Picture a face-off between a giant shark and small whale in the Miocene oceans 15 million years ago and you may think you know the ending. But fossil remains found in the Calvert Cliffs, Maryland, USA, reveal a different story – one of tenacity and survival.
The extinct shark megalodon was a looming macro-predator in the diverse marine mammal landscape of the time. A chance encounter between the shark and a small whale approximately 4m long is revealed in the discovery of two traumatically-damaged vertebrae by Mike Ellwood; one of these shows a major shear-compression fracture assumed to result from an ambush-impact and mighty bite of megalodon. The agonising attack would have forcefully bent the whale’s backbone into a tight curve, resulting in the crushing of one of the vertebrae.
The unfortunate whale did however survive this painful injury, with new bone growth observed in CT-scans showing an attempt at healing, though sadly not for long. Researchers at Calvert Marine Museum, Maryland, and the New York Institute of Technology's College of Osteopathic Medicine believe its suffering to have lasted 6-8 weeks before the whale’s tragic fate was resigned to rock and history.
Megalodon is assumed to be the culprit of this ultimately deadly act due to the discovery of an Otodus megalodon tooth touching one of the vertebrae (though not embedded within it) and the tip being snapped off in a manor known to occur when teeth strike bone.
Though their association could be due to coincidence or scavenging, the fact that the two fossils are touching suggests it may have been embedded within the whale’s skin after the aggressive bite. The tooth’s size implies a megalodon 6-7 m long, potentially indicating a juvenile. It is worthwhile noting the presence of smaller macro-predators Paratodus benedenii and Carcharodon carcharias as possible villains in this story too.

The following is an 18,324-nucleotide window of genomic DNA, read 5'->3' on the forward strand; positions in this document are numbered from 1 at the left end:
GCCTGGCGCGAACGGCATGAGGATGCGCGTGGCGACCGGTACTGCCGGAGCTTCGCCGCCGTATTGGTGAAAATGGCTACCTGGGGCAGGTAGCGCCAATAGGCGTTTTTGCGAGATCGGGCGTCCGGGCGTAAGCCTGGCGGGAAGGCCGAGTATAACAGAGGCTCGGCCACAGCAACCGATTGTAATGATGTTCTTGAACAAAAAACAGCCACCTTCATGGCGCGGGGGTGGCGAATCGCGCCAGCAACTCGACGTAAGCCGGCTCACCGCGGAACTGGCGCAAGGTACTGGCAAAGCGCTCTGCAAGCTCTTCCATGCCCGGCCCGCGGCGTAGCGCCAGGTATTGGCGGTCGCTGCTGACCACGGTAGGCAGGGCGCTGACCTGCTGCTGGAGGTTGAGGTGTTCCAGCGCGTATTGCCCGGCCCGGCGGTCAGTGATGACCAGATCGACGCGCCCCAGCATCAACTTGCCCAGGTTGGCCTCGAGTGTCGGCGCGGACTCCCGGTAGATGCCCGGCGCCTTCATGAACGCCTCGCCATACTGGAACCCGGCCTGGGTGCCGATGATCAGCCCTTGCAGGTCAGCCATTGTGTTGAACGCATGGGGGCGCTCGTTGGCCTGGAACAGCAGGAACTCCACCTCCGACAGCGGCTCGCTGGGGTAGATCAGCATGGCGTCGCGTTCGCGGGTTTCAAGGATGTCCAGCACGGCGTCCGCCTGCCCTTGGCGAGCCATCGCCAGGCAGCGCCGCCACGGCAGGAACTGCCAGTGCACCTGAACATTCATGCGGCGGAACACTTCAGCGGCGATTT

Interestingly, this predator-prey relationship is not the only possible explanation for these sheared vertebrae. Researchers Dr Stephen Godfrey and Dr Brian Beatty note that specific toxic algal blooms, caused by Pseudo-nitzchia, can lead to domoic acid poisoning in living whales, resulting in seizures. Krill, a vital food source for whales, concentrate this acid in the food chain. Seizures have been known to cause vertebral fractures in humans so it is plausible that a similar scenario exists in other mammalian lineages, though trauma of this magnitude has not been observed previously.
However, Godfrey suggests that this being the cause of such trauma is unlikely: “Although toxic algal blooms continue to kill marine mammals, we don’t yet have evidence that these poisonings result in shear-compression fractures or other osteological (bone) traumas like those seen in these fossils. That is the reason why we can’t say for certain that it was toxic shock resulting in spasms/convulsions that killed the Miocene whale. In addition to which, if it was poisoning from toxic algae causing spasms that resulted in the traumatic bone damage to the vertebrae, the whale first had to survive that poisoning to then begin to heal the badly damaged vertebrae. If the damaged vertebrae came about as a result of an encounter with a megalodon, clearly in spite of its macropredatory reputation, it was not always successful at killing its prey.”
Alarmingly, the trauma seen in these fossil vertebrae is not resigned to geological history. Blunt force injuries from boats have been recorded in whale brains and vertebrae, with Godfrey offering a dire warning for their survival if current practices go unchecked: “Although extant whales won the evolutionary arms race with megalodon (they are alive and megalodon are not) it is difficult to imagine a scenario in which they could survive encounters with targeted hunting technology and disrespectful shipping practices. Fortunately, there exist checks and balances on some of these, but cetacean survival is not guaranteed given current practices.”
Nevertheless, a story of survival millions of years ago ultimately shows the resilience of life on earth. “Modern organisms (both plants and animals) of all kinds sometimes survive traumatic events, it’s one of the wonderful aspects of the resilience of life. Most organisms try to make the best of bad situations and this should be inspirational for us. Those that survive wear the scars of those encounters for the rest of their lives,” Godfrey acknowledges.
“Every fossil tells a story and some tell more than one. I am exceedingly blessed to be able to tell those stories by very carefully studying fossils and extracting as much information from the fossil as is possible given our present state of knowledge and technology. I expect that our ability to tell the stories hidden away in fossils will improve immeasurably into the future.”
To discover more about this research, read the full publication here.